The spectacular Bordeaux vintages of 2009 and 2010 are being snapped up by billionaires from emerging economies. These wines, purchased as investments, may never be drunk. Many will be traded until they are past their peak. Occasionally, they will be served as a sign of conspicuous wealth. But that means if you want to taste the finest in Bordeaux, Burgundy or Barolo you may have to cosy up to an oligarch.
Luckily, this passion for wine is not restricted to consuming: the BRIC countries are also producing. Russia has a long wine history, and Georgia is thought by many to be the place where wine-making began (others say Iran.) More surprising is the birth of wine industries in Brazil, India and China and already there is reason for optimism. As the old adage has it: if you want to make a small fortune in wine you must first be prepared to lose a large one, and these countries have willing investors. They also have vast territories to search for the perfect match between soil and grape variety.
Brazil is looking for a grape to make its own, as New Zealand did with Sauvignon Blanc. The aim is to find something unexpected, but experiments with the Tannat grape have not met with success. However, in the south of Brazil, with the help of French wine makers, producers have been making remarkable sparkling wines with fresh and complex flavours. One such wine is the high altitude Cave Geisse Nature Terroir 2006 from Pinto Bandeira with its aromas of dried fruits and crisp lemon finish. Equally promising are the wines from Santa Caterina; in particular, the Monte Agudo Terroir de Altitudes Chardonnay 2008 which shows Burgundian flavours of white peach and hazelnuts.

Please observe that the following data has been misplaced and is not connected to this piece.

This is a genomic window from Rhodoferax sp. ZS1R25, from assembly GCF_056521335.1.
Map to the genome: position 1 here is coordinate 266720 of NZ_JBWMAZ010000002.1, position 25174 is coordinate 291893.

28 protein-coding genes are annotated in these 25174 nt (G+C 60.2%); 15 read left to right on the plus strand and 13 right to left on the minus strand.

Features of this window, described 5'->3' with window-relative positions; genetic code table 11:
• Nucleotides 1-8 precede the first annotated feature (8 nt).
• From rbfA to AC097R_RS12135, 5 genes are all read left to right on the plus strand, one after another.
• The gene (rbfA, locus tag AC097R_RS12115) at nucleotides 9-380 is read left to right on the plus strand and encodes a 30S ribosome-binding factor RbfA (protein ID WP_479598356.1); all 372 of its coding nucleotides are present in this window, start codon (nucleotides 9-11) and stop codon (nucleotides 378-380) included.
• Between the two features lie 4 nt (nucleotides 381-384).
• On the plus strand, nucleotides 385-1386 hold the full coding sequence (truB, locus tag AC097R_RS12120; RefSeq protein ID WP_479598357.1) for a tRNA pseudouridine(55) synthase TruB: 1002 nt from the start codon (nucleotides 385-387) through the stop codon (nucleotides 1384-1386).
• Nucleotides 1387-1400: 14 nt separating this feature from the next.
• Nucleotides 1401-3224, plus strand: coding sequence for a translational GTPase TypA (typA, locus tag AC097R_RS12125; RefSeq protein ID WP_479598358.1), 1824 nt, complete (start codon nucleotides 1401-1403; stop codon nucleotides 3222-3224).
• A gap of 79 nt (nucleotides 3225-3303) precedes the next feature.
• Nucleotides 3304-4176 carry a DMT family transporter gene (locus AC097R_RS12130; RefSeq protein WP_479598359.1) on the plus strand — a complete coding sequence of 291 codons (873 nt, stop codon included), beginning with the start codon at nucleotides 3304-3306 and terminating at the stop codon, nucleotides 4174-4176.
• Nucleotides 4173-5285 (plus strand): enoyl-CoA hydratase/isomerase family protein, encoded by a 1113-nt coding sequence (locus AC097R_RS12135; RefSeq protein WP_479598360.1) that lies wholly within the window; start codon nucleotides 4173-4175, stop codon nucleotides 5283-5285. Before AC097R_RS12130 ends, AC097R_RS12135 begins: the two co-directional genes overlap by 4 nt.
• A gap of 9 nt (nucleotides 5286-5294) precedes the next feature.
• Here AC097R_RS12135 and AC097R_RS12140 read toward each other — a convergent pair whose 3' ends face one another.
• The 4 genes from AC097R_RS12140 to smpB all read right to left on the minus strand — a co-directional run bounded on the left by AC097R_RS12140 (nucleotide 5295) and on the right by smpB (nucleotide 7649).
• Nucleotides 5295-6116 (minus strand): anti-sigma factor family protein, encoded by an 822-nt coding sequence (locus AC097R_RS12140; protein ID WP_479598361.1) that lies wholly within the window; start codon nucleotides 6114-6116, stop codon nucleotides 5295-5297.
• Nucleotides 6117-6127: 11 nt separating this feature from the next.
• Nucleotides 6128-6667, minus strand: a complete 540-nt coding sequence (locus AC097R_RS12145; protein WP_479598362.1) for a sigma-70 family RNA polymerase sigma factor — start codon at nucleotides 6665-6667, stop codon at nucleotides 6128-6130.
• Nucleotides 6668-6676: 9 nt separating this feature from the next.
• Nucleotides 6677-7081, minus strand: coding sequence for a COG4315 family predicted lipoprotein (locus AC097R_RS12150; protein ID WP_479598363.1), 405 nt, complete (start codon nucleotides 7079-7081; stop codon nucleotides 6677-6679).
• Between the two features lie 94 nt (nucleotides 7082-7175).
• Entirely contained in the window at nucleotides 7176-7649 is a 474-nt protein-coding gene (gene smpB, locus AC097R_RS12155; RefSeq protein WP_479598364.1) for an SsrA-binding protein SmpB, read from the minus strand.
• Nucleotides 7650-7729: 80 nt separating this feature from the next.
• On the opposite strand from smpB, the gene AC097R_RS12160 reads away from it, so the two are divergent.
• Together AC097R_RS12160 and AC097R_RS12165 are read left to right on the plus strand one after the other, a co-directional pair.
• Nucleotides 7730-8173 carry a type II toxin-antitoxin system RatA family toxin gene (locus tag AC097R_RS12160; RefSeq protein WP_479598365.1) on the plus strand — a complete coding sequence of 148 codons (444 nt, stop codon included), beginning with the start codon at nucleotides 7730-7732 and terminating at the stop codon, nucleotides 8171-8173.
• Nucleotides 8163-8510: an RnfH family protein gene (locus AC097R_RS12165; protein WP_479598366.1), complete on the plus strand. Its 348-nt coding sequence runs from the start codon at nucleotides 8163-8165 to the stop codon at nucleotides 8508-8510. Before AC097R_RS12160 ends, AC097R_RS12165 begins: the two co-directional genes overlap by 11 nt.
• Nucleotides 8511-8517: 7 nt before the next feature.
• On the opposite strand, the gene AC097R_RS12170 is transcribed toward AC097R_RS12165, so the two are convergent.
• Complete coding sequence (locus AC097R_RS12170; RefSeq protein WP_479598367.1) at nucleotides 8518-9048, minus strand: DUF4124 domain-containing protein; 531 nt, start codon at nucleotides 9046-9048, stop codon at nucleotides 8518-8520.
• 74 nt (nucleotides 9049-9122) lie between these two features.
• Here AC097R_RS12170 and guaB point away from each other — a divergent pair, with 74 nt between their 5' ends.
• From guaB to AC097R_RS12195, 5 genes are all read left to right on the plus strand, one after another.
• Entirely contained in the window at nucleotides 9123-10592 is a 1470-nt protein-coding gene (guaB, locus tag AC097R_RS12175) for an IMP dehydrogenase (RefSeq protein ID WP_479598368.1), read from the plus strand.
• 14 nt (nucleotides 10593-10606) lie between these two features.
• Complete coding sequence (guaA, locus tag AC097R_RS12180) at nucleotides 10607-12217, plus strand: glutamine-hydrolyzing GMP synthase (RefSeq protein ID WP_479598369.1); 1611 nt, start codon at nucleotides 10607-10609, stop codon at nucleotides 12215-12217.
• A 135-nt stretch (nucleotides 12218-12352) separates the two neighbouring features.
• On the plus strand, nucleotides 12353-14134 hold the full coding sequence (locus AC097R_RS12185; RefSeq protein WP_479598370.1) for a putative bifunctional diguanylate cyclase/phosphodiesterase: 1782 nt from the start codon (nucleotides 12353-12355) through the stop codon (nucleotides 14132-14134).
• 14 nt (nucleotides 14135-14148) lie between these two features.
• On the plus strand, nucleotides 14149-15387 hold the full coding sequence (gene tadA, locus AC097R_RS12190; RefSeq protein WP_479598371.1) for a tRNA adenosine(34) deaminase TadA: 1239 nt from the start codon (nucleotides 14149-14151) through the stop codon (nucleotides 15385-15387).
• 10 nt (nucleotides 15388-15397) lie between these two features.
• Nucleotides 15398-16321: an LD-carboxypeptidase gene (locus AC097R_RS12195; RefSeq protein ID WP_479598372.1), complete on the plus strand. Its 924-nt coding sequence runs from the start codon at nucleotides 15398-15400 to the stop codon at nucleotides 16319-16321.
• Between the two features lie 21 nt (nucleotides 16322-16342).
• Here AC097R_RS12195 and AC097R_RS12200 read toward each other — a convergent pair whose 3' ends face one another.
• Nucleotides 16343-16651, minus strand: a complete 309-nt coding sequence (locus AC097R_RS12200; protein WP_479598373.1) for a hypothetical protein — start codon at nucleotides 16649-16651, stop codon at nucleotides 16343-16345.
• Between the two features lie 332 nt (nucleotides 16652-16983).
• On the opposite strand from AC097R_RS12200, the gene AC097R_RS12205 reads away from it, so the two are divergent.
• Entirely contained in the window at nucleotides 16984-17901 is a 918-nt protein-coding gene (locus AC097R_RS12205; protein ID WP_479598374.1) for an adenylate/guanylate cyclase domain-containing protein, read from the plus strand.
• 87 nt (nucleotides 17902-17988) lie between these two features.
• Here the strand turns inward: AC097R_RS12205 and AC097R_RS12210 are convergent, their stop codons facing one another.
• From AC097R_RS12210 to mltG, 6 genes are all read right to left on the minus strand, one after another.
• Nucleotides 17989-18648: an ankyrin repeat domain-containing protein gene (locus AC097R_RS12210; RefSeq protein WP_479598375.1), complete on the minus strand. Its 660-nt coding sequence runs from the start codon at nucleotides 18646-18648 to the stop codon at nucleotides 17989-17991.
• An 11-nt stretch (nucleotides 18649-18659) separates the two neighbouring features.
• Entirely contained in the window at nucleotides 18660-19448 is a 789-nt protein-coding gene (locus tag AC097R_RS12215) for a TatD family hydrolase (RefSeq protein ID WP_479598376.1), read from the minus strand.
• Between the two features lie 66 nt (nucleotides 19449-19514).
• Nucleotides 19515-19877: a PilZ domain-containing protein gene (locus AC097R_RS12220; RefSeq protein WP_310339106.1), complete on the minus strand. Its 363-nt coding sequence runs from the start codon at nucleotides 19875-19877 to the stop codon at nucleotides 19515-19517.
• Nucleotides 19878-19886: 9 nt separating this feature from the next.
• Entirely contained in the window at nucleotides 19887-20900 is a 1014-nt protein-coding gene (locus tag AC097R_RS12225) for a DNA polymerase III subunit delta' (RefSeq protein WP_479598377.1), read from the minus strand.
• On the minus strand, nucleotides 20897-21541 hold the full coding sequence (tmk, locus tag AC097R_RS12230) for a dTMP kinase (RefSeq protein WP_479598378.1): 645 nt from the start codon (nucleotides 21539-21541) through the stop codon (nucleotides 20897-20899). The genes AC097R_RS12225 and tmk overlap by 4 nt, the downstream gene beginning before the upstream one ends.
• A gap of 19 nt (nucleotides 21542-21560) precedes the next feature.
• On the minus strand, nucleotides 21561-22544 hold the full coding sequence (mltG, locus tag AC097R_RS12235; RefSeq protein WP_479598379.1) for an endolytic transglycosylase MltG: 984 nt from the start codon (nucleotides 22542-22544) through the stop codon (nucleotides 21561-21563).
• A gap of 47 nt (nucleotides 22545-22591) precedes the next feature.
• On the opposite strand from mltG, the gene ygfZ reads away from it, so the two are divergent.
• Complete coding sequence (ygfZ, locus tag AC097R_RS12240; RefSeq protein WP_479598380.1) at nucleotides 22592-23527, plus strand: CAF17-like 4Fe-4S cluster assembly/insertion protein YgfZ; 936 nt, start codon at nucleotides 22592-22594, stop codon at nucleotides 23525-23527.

India has some surprisingly good wines along with many bad. The best come from the Sula vineyards, northeast of Mumbai, which produce a range of wines including Sauvignon Blanc, Chenin Blanc and Shiraz. The best of these is Dindori Shiraz, whose aromas of basil, nutty taste and buttery texture perfectly complement the oils in curry dishes and cool the mouth in a way that mixing oil with water never could. Also interesting is the Sauvignon Blanc that has a richness one wouldn’t find in Sancerre but without the tropical fruit flavours found in New Zealand. Each of these wines has a note of Asian spice on the finish, which I suspect must be imparted by the barrels.
In China, wine usually means red wine, due to the Mandarin term used for both, but white wines are produced too. Most Chinese wines available locally are awful. Even the ubiquitous Great Wall wines disappoint. The screechingly high levels of volatile acidity can make tasting an unrewarding experience. The cherry fruit soon gives way to an austere, lacquered taste that one is keen to extinguish. However, the news is not all bad. Château Lafite is engaged in a Sino-French bid in Shandong province to make a Chinese Grand Cru, and there are some stunning successes like the wines from Grace Vineyards in Shanxi province, south of Beijing. The 2009 Grace Tasya’s Reserve Chardonnay is immediately convincing. An aromatic nose of perfumed fruit: pear and lychee. On the palette, richness without heaviness: guava fruit with hints of nut and subtle notes of honey. In red, the 2008 Tasya’s Reserve Merlot is promising. The nose is unlike an old or a new world wine: a high note with faint aromas of rose petals and jasmine. On the palate, a silky texture, with bright flavours of cherry and a gentle finish of bitter almonds. Most remarkable is the lightness and elegance of this wine. So will China eventually produce an outstanding wine? Perhaps, as Zhou Enlai once famously said, it is too soon to say.